The killings of Michael Brown and Eric Garner initiated efforts by the U.S. Justice Department to work out consent decrees with a small number of cities requiring comprehensive reform of police practices in their jurisdiction. Meanwhile, nationwide little, if anything, changed.

The Kerner Commission’s plea for top-to-bottom radical change was unheard and abandoned.

Here we are again, with the brutal murder of George Floyd in Minneapolis.

Our beloved Dr. King was killed at the age of 39.

I am now 89 years of age, blessed by longevity my dearest friend was denied.

In my long life, many tragic events are seared in my memory.

I remember and grieve the murder of Emmett Till in 1955, and the display of his disfigured body. 

I remember and grieve the murder of Medgar Evers on June 12, 1963, just hours after President John F. Kennedy made his first major speech describing racial injustice as a “moral crisis” in our country.

I remember and grieve the killings of Addie Mae Collins, Carol Denise McNair, Carole Robertson, and Cynthia Wesley, victims of a bombing by the local KKK of the 16th Street Baptist Church in Birmingham, Alabama on September 15, 1963, and I will never forget the eulogy for the young girls Dr. King delivered to the Birmingham community.

I remember like yesterday the June 1964 killings of James Chaney, Andrew Goodman, and Michael Schwerner in Neshoba County, Mississippi. Dr. King asked me to represent him in reaching out to the parents of these young heroes of the movement, each killed because of his dedication to equal rights and justice. I’ve been very close to Andrew Goodman’s brother David since I met him in June 1964, and I still grieve for each young man.

I remember and grieve the murder of Jimmie Lee Jackson on February 18, 1965, an unarmed African American voting rights activist beaten by police and fatally shot by an Alabama state trooper at the outset of the Selma campaign.

I remember and grieve far too many young black men and women killed in recent years: Trayvon Martin, Michael Brown, Eric Garner, Breonna Taylor, Freddie Gray, Philando Castile, Alton Sterling, Sandra Bland, Laquan McDonald, Tamir Rice, and so many others.

Today once again I grieve. I grieve for the murder of George Floyd. I grieve for his family and for the city of Minneapolis. And I grieve for America, my country.

We witness murder after murder of black men and women in our nation by the police.

The Equal Justice Initiative, led by my dear brother Bryan Stevenson, has documented more than 4,400 racial terror lynchings in the United States during the period between Reconstruction and World War II.

The movement led by Dr. Martin Luther King, Jr., of which I am so honored to have been a part, led to the overthrow of the Jim Crow system in the former Confederate states.

This is an achievement of the highest magnitude, the greatest achievement in United States history since Reconstruction.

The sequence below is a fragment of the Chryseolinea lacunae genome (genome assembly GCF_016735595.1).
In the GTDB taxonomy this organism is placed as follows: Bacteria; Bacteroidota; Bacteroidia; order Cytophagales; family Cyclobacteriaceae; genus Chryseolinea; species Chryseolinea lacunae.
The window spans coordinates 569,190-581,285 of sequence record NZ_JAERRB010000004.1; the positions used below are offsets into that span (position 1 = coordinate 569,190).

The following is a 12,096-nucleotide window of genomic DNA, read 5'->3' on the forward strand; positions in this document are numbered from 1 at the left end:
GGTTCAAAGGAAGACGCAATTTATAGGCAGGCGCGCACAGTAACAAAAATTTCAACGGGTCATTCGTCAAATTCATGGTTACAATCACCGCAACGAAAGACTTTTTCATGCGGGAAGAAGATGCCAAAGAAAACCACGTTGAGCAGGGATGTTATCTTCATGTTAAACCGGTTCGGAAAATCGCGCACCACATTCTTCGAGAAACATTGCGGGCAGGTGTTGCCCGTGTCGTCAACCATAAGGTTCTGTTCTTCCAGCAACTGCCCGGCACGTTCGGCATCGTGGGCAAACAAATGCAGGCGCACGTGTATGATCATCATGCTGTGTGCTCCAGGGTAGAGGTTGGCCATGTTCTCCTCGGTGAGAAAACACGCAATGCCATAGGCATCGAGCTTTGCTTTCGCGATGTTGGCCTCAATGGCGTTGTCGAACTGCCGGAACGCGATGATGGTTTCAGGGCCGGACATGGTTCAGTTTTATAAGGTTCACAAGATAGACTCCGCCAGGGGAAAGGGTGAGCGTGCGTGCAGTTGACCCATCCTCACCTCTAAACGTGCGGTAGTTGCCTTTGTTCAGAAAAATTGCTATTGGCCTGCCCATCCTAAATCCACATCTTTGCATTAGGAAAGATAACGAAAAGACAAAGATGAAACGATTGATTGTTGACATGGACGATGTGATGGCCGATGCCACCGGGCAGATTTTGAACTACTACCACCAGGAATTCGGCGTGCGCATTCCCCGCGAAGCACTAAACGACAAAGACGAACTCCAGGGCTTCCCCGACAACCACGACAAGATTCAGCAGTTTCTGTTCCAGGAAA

But the black freedom movement of the 1950s and 1960s is tragically incomplete.

In his iconic “I Have a Dream” speech, delivered on August 28, 1963 on the steps of the Lincoln Memorial to hundreds of thousands gathered for the March on Washington for Jobs and Freedom, Dr. King reminded the nation of the question that had relentlessly been asked of us:

“There are those who are asking the devotees of civil rights, ‘When will you be satisfied?’"

And Dr. King answered that question: “We can never be satisfied as long as the Negro is the victim of the unspeakable horrors of police brutality.”

In my life, I have seen great horrors and great achievements. In the nine decades I have lived, I have never seen a crisis as urgent and grave as the crisis facing our nation today.

Something has changed this time. The African American community has reached its limit.

We have come to the point where enough is enough.

We have come to a deep and widespread recognition, throughout communities of color and among white people of moral conscience, that we cannot be satisfied with the repeated pattern of racist violence by police officers against our people.

We cannot be satisfied by excuses and efforts to diminish the gravity of the systemic racism our community has carried decade after decade throughout the history of our country.

We cannot be satisfied by politicians and so-called thought leaders who blame the problem on a few “bad apples.”

We cannot be satisfied until this country faces the legacy of chattel slavery in an honest process of truth, reconciliation, and restorative justice.

We can never be satisfied as long as the Negro is the victim of the unspeakable horrors of police brutality.

As director of the USF Institute for Nonviolence and Social Justice, I join my colleagues in recognizing our responsibilities to realize the Jesuit mission of our university to carry forward the legacy of Dr. Martin Luther King, Jr. to new generations, and to be a force regionally and nationally to promote nonviolent struggle to ensure that the Kerner Commission’s “physician's warning of approaching death” is communicated with great clarity, and that the Kerner Report’s “prescription for life” is not abandoned but indeed applied with radical healing to our wounded society. This is why the University of San Francisco has made the USF Institute for Nonviolence and Social Justice a constitutive institute of the University, and why our university has given us its full support. Mindful of the unanticipated financial impact that the coronavirus has had on universities, colleges, and businesses throughout the country, what is taking place in our country at this time is a tipping point for our university.

More importantly, it is a tipping point for our city and state, and for our entire nation.

When Martin Luther King, Jr. spoke of “the fierce urgency of now,” he was not speaking in metaphorical terms. He was speaking about the reality of life and death.

The night before he was killed, Dr. King shared his final words with us, at the Mason Temple in Memphis.

“It is no longer a choice between violence and non-violence in this world,” he told us.

“It is non-violence or non-existence. That is where we are today.”

If not us, who?  If not now, when?


Dr. Clarence B. Jones
Director, Institute for Nonviolence and Social Justice, University of San Francisco